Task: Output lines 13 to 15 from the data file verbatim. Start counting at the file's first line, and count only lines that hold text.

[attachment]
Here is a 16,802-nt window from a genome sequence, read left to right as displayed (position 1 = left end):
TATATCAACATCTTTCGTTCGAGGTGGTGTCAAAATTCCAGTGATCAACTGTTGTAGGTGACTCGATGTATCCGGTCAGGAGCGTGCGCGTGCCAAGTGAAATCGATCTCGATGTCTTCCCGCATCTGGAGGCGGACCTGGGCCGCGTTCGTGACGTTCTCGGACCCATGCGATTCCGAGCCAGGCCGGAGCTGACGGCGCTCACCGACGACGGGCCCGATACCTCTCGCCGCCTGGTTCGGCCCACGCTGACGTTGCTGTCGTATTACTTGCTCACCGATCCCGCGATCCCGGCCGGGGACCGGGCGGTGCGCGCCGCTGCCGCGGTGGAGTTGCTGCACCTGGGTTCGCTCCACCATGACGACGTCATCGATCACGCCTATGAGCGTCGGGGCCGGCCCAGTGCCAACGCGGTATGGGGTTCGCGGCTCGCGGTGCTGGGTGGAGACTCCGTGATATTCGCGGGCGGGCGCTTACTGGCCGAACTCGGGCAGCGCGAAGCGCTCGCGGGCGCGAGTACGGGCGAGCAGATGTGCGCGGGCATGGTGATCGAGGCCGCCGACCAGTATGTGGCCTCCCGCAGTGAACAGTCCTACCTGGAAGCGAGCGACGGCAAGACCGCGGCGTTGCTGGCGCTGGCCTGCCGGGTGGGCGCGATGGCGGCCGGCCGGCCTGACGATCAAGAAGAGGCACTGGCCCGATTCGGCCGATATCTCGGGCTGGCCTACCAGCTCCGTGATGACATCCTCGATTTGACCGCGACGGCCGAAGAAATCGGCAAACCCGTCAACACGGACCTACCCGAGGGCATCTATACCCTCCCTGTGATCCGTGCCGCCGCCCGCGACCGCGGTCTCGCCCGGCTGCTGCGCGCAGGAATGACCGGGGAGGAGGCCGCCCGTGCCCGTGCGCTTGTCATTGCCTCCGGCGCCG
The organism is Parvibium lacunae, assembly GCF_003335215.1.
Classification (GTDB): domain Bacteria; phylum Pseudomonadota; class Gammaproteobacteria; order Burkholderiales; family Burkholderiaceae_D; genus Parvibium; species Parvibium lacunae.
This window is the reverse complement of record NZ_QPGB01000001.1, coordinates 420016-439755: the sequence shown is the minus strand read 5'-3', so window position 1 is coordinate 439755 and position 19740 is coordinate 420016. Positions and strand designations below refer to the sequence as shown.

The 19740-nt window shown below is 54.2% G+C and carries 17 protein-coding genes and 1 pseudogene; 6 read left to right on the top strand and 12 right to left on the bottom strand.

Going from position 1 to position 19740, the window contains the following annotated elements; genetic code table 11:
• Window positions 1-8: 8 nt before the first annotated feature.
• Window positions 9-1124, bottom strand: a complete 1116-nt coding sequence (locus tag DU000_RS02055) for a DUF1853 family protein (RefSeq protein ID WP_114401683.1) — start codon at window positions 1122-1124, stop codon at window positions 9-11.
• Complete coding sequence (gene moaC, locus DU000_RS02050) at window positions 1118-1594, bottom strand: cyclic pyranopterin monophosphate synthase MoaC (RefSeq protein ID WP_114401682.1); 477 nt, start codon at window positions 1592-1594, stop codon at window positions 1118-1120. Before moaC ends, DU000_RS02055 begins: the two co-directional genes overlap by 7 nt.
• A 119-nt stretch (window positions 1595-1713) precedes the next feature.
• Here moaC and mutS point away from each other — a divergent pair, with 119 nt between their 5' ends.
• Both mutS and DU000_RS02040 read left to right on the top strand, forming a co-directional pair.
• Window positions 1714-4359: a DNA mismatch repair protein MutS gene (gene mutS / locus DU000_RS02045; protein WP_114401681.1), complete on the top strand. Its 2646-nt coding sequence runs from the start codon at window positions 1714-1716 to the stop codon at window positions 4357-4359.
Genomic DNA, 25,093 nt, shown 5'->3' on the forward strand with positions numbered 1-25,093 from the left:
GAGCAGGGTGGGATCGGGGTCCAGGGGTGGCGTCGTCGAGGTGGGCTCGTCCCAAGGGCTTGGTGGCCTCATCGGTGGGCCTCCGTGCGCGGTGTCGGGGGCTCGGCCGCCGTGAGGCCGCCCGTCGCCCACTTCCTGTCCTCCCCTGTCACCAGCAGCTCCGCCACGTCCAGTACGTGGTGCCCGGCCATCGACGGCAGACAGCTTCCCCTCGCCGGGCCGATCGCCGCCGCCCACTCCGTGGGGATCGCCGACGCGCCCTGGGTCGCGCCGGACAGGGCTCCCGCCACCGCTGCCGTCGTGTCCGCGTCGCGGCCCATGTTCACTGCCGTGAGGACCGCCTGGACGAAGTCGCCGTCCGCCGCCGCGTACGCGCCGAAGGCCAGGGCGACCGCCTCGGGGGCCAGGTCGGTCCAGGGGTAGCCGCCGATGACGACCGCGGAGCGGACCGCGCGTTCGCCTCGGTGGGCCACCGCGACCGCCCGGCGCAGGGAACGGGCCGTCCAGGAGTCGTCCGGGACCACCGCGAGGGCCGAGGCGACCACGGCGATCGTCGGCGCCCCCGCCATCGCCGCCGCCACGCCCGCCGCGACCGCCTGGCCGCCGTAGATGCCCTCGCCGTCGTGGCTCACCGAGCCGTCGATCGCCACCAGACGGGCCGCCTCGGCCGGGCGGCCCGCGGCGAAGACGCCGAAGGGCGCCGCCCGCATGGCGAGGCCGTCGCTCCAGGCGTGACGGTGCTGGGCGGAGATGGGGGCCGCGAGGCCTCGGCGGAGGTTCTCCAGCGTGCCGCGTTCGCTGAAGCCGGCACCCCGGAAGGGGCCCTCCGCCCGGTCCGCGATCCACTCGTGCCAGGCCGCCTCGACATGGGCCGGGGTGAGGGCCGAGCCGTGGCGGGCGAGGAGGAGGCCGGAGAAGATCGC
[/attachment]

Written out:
• Both mutS and DU000_RS02040 read left to right on the top strand, forming a co-directional pair.
• Window positions 1714-4359: a DNA mismatch repair protein MutS gene (gene mutS / locus DU000_RS02045; protein WP_114401681.1), complete on the top strand. Its 2646-nt coding sequence runs from the start codon at window positions 1714-1716 to the stop codon at window positions 4357-4359.
Genomic DNA, 25,093 nt, shown 5'->3' on the forward strand with positions numbered 1-25,093 from the left: